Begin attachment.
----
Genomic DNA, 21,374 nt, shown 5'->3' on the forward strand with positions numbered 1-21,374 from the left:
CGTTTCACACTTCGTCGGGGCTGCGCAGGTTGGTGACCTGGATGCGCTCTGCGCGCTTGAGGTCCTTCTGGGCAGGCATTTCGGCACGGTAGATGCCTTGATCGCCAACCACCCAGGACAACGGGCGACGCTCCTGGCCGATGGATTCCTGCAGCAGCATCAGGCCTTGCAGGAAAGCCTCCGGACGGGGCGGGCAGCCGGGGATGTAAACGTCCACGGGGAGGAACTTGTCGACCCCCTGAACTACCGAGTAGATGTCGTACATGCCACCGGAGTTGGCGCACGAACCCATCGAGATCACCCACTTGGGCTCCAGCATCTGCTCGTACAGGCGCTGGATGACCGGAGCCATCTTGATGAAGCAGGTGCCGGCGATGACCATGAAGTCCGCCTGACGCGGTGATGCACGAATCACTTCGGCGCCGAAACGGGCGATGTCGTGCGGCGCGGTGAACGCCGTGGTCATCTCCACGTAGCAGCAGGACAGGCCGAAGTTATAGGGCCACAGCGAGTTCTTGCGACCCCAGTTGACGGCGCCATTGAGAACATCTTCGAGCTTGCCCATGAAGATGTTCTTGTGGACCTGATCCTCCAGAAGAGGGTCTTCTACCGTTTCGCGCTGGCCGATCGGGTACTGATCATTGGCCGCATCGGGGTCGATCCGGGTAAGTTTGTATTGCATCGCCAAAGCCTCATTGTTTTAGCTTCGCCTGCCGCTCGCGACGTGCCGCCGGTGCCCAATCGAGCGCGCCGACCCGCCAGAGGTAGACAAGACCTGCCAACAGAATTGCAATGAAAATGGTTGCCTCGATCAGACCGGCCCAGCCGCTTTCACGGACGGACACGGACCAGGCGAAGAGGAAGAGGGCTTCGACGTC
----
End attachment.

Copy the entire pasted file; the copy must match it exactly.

Genomic DNA, 21,374 nt, shown 5'->3' on the forward strand with positions numbered 1-21,374 from the left:
CGTTTCACACTTCGTCGGGGCTGCGCAGGTTGGTGACCTGGATGCGCTCTGCGCGCTTGAGGTCCTTCTGGGCAGGCATTTCGGCACGGTAGATGCCTTGATCGCCAACCACCCAGGACAACGGGCGACGCTCCTGGCCGATGGATTCCTGCAGCAGCATCAGGCCTTGCAGGAAAGCCTCCGGACGGGGCGGGCAGCCGGGGATGTAAACGTCCACGGGGAGGAACTTGTCGACCCCCTGAACTACCGAGTAGATGTCGTACATGCCACCGGAGTTGGCGCACGAACCCATCGAGATCACCCACTTGGGCTCCAGCATCTGCTCGTACAGGCGCTGGATGACCGGAGCCATCTTGATGAAGCAGGTGCCGGCGATGACCATGAAGTCCGCCTGACGCGGTGATGCACGAATCACTTCGGCGCCGAAACGGGCGATGTCGTGCGGCGCGGTGAACGCCGTGGTCATCTCCACGTAGCAGCAGGACAGGCCGAAGTTATAGGGCCACAGCGAGTTCTTGCGACCCCAGTTGACGGCGCCATTGAGAACATCTTCGAGCTTGCCCATGAAGATGTTCTTGTGGACCTGATCCTCCAGAAGAGGGTCTTCTACCGTTTCGCGCTGGCCGATCGGGTACTGATCATTGGCCGCATCGGGGTCGATCCGGGTAAGTTTGTATTGCATCGCCAAAGCCTCATTGTTTTAGCTTCGCCTGCCGCTCGCGACGTGCCGCCGGTGCCCAATCGAGCGCGCCGACCCGCCAGAGGTAGACAAGACCTGCCAACAGAATTGCAATGAAAATGGTTGCCTCGATCAGACCGGCCCAGCCGCTTTCACGGACGGACACGGACCAGGCGAAGAGGAAGAGGGCTTCGACGTC